The monsteras inside these two white plant pots seem to have grown minds of their own, fusing with their vessels to produce long root-like appendages that can free them from their usual spots on the windowsill or table. Designer Tim van de Weerd’s ‘Monstera’ series ‘liberates’ plants to give them back a sense of the freedom that they have in nature.
Debuting at Dutch Design Week 2014, the Monstera pots appear to be an extension of the plants rather than just a means of holding soil. The ‘Magnifica’ design stands tall, while the ‘Fugiens’ crouches slightly on hand-bent steel bars molded with industrial epoxy clay to create a single solid object.
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“The Monstera planters are a family of distinctive plant pots. This is not only because of their elegant legs and high gloss finish. The Monstera series is in fact a new “species” of plant pots; one that liberates the plant from the windowsill and in which plants can regain their natural freedom, even within the interior. The Monstera-plant pot – with its ornate roots – is an extension of the plant, rather than a separate object (which is also why the pots bear a botanical name). The design casts a new light on the otherwise rigid and oppressive traditional plant pot.”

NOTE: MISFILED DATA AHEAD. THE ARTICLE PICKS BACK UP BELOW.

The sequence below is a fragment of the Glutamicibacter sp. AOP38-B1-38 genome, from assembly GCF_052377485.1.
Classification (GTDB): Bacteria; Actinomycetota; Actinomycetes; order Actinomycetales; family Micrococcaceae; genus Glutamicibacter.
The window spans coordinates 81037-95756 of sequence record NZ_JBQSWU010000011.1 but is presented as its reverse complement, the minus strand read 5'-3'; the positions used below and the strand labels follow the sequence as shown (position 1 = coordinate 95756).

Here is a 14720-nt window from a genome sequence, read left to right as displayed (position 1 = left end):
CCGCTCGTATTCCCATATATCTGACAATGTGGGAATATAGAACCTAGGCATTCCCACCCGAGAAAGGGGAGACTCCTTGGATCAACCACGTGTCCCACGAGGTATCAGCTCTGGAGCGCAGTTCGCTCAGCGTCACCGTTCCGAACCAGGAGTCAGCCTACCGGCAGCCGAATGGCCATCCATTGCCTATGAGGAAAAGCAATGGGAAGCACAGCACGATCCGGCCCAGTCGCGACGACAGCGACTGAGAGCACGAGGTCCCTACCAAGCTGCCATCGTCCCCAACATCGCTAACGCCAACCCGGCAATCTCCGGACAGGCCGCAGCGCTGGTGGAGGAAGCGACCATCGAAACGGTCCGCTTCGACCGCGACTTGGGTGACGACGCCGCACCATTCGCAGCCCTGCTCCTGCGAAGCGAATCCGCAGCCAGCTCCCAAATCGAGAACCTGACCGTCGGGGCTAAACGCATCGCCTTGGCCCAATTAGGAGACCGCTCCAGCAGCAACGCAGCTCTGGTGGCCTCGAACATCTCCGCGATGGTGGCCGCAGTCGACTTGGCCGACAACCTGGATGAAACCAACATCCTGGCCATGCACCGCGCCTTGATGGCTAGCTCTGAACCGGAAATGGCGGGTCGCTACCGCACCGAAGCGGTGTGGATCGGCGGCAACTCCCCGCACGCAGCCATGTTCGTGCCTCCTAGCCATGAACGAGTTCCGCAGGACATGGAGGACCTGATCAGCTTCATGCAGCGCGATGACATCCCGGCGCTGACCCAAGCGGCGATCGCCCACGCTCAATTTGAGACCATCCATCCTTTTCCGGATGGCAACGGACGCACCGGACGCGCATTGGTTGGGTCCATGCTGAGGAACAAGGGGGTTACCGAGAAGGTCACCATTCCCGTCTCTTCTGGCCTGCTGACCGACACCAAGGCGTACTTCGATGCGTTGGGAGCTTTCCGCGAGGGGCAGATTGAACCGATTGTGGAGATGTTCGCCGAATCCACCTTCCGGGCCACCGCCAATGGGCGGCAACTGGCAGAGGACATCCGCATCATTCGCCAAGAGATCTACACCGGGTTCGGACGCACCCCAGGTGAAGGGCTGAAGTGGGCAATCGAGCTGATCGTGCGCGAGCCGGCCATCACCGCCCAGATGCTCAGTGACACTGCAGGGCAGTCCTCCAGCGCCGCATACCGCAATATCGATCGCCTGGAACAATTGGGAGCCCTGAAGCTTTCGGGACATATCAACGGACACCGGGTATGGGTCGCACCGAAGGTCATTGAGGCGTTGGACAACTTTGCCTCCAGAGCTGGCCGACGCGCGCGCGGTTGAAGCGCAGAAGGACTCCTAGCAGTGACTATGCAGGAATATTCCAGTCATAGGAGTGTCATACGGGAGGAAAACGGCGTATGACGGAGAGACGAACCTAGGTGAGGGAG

“The Monstera Magnifica is the high, exalted version of this elegant design and the Monstera Fugiens shows the plant as fleeing object. This year a new member is added to the Monstera family: The Monstera Crescens. With its height of one meter twenty it stands out above all tables and sofas. The fragile-looking legs of all three plant pots are made of steel bars. These are bent by hand to form the ‘roots’ and moulded with industrial two-component clay. This approach gives the Monstera design its fragile look, yet it is unexpectedly strong and stable because of the chosen elaboration.”